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Uptown Businesses Pull Together...Too Late to Save a Theater

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Uptown Businesses Pull Together . . .

For years real estate developers and merchants have sought to attract new residents and visitors to Uptown. But there continues to be tension between advocates for the rights of the poor and those who say the neighborhood must go upscale or down the tubes. Area artists have long tried to recruit residents to attend and participate in the performing and visual arts, and there have been sporadic efforts to forge connections between these artists and the area's business community.

"Efforts to upgrade the area with the involvement of artists have been undertaken in the past," says Solomon Chu, executive director of the Uptown Chamber of Commerce. "But often these collaborations have had more heart than brains--they were not as well thought out as they should be."

Chu hopes that pattern will begin to change next week, when his organization and the Illinois Arts Alliance Foundation unveil a new initiative linking artists and businesses in Uptown.

As part of the project "Working Together: Building Community Through the Arts," the plan finds its roots in a survey conducted last winter in Uptown, Pilsen, West Town, and South Shore, as well as suburban Schaumburg. The survey asked artists, arts groups, and social service agencies to "assess their economic contributions to their communities," says the foundation's executive director, Alene Valkanas, "the moneys they've invested in upgrading their properties, the individuals they employ, the volunteers they bring into the community, and their audiences' range of economic levels, which is really quite impressive." The survey also examined "what issues they might begin to address in terms of improving their own positions and that of the community," Valkanas says; chief among those issues in Uptown was "the perception of crime--not the reality, but the perception."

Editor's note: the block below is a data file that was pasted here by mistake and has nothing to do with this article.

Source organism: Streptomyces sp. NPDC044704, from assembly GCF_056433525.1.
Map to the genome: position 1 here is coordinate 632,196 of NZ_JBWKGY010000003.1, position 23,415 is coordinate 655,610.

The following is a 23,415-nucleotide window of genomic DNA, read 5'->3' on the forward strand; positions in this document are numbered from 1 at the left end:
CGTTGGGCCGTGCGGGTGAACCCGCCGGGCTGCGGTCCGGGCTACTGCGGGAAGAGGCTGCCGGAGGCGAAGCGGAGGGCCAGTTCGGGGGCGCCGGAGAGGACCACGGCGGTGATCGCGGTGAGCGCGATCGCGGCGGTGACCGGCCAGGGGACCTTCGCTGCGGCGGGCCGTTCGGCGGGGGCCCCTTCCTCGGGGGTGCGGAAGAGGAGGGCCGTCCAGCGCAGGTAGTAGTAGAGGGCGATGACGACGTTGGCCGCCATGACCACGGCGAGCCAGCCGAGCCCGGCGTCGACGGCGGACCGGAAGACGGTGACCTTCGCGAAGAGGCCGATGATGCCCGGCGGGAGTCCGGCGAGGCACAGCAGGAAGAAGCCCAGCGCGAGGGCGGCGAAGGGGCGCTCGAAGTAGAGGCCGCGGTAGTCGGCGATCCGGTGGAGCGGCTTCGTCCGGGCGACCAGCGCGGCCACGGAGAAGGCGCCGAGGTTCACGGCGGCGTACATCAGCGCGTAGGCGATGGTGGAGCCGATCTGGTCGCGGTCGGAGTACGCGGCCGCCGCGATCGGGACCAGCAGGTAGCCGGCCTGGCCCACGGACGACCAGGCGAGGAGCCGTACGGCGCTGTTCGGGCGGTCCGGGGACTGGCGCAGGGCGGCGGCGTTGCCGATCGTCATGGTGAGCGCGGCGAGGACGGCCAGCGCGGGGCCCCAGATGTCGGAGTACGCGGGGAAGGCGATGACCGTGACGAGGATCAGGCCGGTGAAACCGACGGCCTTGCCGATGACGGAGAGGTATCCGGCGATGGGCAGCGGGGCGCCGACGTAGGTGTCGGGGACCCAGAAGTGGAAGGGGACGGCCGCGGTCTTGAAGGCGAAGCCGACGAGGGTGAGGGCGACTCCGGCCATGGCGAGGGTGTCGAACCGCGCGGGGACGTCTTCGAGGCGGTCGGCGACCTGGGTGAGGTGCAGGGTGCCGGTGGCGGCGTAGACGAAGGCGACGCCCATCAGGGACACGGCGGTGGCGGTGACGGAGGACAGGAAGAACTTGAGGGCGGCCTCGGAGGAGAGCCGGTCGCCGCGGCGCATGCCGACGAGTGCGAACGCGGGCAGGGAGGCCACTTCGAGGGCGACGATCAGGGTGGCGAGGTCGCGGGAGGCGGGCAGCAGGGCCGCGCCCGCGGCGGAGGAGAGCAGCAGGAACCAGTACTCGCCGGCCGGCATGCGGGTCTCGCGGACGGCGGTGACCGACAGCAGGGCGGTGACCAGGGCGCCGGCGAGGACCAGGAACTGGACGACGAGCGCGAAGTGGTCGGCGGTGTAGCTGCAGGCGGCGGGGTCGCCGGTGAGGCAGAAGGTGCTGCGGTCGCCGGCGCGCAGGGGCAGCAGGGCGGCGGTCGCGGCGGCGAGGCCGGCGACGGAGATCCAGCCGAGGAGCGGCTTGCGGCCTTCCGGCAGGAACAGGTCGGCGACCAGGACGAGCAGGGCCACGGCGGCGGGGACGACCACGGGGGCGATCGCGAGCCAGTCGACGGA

In connection with the survey, the foundation began hosting a series of meetings among respondents. "Most of these people knew each other, but they seemed to need a catalyst to come together," says Valkanas. In Uptown, the meetings resulted in a committee consisting of artists and business people. Sponsored by the chamber of commerce, the Arts/Business Task Force is still developing its agenda. But, Chu says, the group will address three broad areas: "First, some type of cooperative advertising--you know, show a theater ticket and get a 10 percent discount in a restaurant. Second, getting the input of arts people in community development projects, like decorating CTA stations." Third, says Chu, is identifying ways that Upcorp--the Uptown Community Development Corporation, a nonprofit arm of the chamber of commerce--can help arts groups find homes for their programs. "Except for the People's Music School, nobody owns anything. Everybody rents. And they're very nervous about what landlords might do."